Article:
As I’ve written time and again, in our industry, we tend to remain stuck in our Banker hat and never remember we are wearing the Consumer one as well. No understanding of empathy. No comprehension of why it should matter.
My kid is 7. Everyone’s brood is their dynamo for accomplishing anything and mine is no exception – gaining his approval gets me out of bed at the crack of dawn and sadly, he has a raised bar in terms of what it takes to be impressed with his mum – gone are the days when he would have been tickled pink by a webinar or a radio interview, since the book was published he expects uber-excellence which is equal parts exhausting and insanely motivating.
Funnier still, he has gotten it into his head that Emotional Banking is the equivalent of a corner shop or a property portfolio in terms of being a family business which is to be passed down through generations and often speaks about growing up and taking over “once mum passes away, of course”. No matter what I’ve tried in the way of expressing the difference between a boutique consultancy born out of burning passion and a trucking company, he won’t have it, so he is firmly the next heir of the Culture meets CX exploration which probably means I should sharpishly introduce him to some of our leads to ensure his pipeline is sustainable considering the speed of some of the banks we’re trying to change.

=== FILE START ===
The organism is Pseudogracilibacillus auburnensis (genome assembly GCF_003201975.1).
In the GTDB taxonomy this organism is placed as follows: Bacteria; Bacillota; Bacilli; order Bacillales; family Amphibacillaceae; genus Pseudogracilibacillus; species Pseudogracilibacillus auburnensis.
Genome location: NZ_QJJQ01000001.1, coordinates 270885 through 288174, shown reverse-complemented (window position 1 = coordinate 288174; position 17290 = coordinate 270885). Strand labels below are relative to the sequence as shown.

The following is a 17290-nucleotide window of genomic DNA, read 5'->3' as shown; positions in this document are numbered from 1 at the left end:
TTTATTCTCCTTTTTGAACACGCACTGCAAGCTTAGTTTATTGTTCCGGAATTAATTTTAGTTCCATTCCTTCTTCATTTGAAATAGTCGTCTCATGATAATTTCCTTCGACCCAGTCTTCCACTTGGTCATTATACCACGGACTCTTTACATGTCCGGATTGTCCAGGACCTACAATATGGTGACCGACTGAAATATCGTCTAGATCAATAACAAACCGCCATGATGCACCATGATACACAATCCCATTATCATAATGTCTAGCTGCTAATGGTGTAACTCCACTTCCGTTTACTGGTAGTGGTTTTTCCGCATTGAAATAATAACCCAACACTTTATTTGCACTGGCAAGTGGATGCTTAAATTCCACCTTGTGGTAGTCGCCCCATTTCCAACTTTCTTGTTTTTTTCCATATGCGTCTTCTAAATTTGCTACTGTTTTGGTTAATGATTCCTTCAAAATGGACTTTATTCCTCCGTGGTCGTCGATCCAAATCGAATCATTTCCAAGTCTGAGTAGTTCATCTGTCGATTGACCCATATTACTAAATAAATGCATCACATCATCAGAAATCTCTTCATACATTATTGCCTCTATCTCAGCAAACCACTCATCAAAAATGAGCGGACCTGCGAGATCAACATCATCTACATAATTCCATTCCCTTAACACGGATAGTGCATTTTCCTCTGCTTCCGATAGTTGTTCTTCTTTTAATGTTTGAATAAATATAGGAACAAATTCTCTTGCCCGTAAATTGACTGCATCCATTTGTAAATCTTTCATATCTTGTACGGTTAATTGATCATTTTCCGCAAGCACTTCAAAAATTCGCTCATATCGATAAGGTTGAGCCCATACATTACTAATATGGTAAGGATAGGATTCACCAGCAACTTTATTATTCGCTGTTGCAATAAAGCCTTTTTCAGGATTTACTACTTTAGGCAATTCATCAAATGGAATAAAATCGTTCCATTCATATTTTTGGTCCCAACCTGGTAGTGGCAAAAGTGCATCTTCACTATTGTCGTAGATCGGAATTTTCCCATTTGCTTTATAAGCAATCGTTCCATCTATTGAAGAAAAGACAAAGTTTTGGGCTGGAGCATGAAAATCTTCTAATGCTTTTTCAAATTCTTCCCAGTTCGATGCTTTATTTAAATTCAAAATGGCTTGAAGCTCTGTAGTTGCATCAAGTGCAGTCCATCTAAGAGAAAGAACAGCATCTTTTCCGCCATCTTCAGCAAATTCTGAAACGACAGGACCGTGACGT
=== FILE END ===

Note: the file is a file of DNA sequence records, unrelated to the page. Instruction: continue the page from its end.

Now here’s the kicker – I wish I could tell him “to get into something else” like any good parent who hears their progeny express interest in their firmly vocational career but if I’m honest nothing else makes any better sense.
This ailment of not encouraging “the feels” is for once, not one that is exclusive to banking and can be seen in other industries as well but in ours, maybe more so because the lack of mobility meant lack of dedication to become a brand and investigate humanity, it already hurts us in terms of how we relate to our consumers.
I put it to us all that letting our kids spend 20+ years in school learning all of the hard facts and none of the tools to deal with the soft, fluffy bits is at best, irresponsible.
It may be, by and large too late for us. Few bankers will turn their outlook around and be able to overcome the stigma of “getting in touch with one’s feelings” not being exclusively a female enterprise reserved for non-professional settings.
That one empathy workshop done mostly to get out of the office is sorely insufficient and a much larger scale paradigm shift would be necessary to bring emotions to the forefront, from the generations in banks today who have been conditioned to perpetuate this charade of measuring success by using code business language based on scant numbers and data but while it may be too late for us, it’s high time we examined what skills we empower our kids with.
Out of sheer love for our kids we have to open the urgent and uncomfortable dialogue of how to best stop doing the robot and start doing the human instead.